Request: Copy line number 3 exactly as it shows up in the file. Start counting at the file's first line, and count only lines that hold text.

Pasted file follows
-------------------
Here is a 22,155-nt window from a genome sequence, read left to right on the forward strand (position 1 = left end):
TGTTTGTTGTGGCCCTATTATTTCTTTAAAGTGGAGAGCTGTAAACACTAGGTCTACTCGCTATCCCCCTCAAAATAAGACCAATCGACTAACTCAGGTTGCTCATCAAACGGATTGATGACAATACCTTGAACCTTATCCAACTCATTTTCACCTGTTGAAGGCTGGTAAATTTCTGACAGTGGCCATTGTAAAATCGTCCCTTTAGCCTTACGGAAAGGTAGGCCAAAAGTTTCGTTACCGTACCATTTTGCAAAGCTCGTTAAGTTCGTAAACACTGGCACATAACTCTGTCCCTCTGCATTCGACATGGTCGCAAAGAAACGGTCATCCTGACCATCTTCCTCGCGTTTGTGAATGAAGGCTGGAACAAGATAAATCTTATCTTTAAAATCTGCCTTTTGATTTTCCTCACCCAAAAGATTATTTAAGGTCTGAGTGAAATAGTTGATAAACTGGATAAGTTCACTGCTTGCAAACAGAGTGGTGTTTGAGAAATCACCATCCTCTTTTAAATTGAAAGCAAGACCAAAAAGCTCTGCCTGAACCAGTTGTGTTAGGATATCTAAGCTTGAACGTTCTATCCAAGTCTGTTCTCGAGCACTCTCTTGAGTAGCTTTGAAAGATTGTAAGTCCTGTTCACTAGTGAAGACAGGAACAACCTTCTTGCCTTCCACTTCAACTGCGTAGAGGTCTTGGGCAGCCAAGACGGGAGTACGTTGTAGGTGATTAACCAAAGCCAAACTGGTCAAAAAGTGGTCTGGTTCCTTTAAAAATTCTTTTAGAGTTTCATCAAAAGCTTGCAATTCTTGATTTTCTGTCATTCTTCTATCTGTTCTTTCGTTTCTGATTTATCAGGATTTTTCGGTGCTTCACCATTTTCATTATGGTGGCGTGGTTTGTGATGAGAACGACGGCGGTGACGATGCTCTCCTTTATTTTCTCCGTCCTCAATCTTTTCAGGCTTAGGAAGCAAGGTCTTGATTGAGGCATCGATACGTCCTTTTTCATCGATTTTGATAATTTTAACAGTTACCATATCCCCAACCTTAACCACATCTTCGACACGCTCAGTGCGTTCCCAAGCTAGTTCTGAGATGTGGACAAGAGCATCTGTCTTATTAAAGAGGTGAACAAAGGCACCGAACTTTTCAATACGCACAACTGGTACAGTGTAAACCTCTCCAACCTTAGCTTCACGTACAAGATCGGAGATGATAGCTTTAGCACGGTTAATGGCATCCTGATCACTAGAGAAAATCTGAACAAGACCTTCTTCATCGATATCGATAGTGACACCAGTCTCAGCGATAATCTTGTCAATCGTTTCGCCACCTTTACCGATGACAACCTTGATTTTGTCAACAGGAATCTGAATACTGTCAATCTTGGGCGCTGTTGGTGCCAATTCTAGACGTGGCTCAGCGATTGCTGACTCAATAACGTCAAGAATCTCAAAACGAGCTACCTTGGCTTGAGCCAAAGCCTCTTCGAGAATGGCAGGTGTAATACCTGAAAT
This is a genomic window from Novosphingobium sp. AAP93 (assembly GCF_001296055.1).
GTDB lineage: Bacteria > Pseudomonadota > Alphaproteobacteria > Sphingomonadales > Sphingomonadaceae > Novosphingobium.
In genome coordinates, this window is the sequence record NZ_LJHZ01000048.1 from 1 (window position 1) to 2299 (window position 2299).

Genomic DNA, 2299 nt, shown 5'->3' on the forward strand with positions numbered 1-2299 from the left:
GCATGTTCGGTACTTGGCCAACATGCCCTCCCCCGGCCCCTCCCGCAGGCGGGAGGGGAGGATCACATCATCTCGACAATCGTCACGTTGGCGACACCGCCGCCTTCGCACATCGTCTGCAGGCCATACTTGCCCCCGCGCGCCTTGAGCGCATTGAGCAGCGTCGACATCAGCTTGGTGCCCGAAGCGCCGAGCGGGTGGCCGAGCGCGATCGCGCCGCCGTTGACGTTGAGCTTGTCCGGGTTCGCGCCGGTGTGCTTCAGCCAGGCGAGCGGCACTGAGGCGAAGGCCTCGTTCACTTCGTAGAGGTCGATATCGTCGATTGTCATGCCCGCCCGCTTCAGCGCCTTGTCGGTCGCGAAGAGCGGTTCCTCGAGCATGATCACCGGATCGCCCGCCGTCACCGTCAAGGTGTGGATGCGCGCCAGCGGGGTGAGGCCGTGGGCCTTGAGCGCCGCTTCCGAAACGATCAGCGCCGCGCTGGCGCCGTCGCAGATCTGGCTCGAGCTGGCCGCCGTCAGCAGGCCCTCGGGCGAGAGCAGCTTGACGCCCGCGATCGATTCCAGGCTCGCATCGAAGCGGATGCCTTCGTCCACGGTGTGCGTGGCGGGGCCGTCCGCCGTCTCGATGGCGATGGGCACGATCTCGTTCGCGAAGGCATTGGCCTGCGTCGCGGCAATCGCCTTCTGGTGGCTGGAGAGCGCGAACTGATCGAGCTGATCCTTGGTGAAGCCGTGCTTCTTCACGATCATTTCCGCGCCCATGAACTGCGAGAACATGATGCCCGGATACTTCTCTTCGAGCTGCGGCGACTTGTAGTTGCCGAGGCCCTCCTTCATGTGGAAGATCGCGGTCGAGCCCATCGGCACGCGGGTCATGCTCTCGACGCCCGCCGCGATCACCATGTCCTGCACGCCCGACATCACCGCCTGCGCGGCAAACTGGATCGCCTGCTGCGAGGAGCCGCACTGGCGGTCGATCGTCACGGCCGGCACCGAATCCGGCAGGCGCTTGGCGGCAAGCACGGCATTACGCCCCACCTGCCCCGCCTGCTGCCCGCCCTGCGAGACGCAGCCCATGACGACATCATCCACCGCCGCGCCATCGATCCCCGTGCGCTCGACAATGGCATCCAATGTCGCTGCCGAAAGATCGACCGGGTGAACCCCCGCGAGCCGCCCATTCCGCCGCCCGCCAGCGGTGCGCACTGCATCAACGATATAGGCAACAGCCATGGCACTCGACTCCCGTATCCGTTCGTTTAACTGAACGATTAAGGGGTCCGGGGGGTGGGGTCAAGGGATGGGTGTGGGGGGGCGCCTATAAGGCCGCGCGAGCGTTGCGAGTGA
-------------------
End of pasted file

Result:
This is a genomic window from Novosphingobium sp. AAP93 (assembly GCF_001296055.1).